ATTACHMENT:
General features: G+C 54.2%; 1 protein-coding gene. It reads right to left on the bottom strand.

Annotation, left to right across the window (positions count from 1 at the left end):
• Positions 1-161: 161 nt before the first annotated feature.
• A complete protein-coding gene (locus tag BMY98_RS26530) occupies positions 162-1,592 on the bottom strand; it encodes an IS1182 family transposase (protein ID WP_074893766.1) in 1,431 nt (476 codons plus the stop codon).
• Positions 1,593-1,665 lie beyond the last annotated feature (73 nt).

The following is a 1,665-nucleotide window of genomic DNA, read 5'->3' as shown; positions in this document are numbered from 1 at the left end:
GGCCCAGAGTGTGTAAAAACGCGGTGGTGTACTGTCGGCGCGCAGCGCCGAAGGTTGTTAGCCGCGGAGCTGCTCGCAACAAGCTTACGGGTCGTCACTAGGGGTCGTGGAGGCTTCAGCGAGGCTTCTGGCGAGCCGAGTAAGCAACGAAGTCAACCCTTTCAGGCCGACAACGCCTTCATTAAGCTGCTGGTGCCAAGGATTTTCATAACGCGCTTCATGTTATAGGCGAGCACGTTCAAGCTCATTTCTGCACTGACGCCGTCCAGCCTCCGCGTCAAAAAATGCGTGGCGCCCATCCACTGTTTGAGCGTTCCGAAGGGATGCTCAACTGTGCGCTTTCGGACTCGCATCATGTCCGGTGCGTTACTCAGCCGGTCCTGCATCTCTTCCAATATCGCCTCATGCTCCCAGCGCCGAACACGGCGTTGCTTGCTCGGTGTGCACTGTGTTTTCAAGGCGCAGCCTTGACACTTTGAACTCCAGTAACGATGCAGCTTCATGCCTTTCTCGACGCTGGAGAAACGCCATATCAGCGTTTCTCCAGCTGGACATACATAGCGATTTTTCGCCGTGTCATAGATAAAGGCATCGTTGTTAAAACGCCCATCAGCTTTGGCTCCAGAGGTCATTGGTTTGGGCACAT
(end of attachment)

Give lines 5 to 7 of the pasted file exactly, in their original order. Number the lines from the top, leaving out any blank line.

• Positions 1,593-1,665 lie beyond the last annotated feature (73 nt).

The following is a 1,665-nucleotide window of genomic DNA, read 5'->3' as shown; positions in this document are numbered from 1 at the left end:
GGCCCAGAGTGTGTAAAAACGCGGTGGTGTACTGTCGGCGCGCAGCGCCGAAGGTTGTTAGCCGCGGAGCTGCTCGCAACAAGCTTACGGGTCGTCACTAGGGGTCGTGGAGGCTTCAGCGAGGCTTCTGGCGAGCCGAGTAAGCAACGAAGTCAACCCTTTCAGGCCGACAACGCCTTCATTAAGCTGCTGGTGCCAAGGATTTTCATAACGCGCTTCATGTTATAGGCGAGCACGTTCAAGCTCATTTCTGCACTGACGCCGTCCAGCCTCCGCGTCAAAAAATGCGTGGCGCCCATCCACTGTTTGAGCGTTCCGAAGGGATGCTCAACTGTGCGCTTTCGGACTCGCATCATGTCCGGTGCGTTACTCAGCCGGTCCTGCATCTCTTCCAATATCGCCTCATGCTCCCAGCGCCGAACACGGCGTTGCTTGCTCGGTGTGCACTGTGTTTTCAAGGCGCAGCCTTGACACTTTGAACTCCAGTAACGATGCAGCTTCATGCCTTTCTCGACGCTGGAGAAACGCCATATCAGCGTTTCTCCAGCTGGACATACATAGCGATTTTTCGCCGTGTCATAGATAAAGGCATCGTTGTTAAAACGCCCATCAGCTTTGGCTCCAGAGGTCATTGGTTTGGGCACAT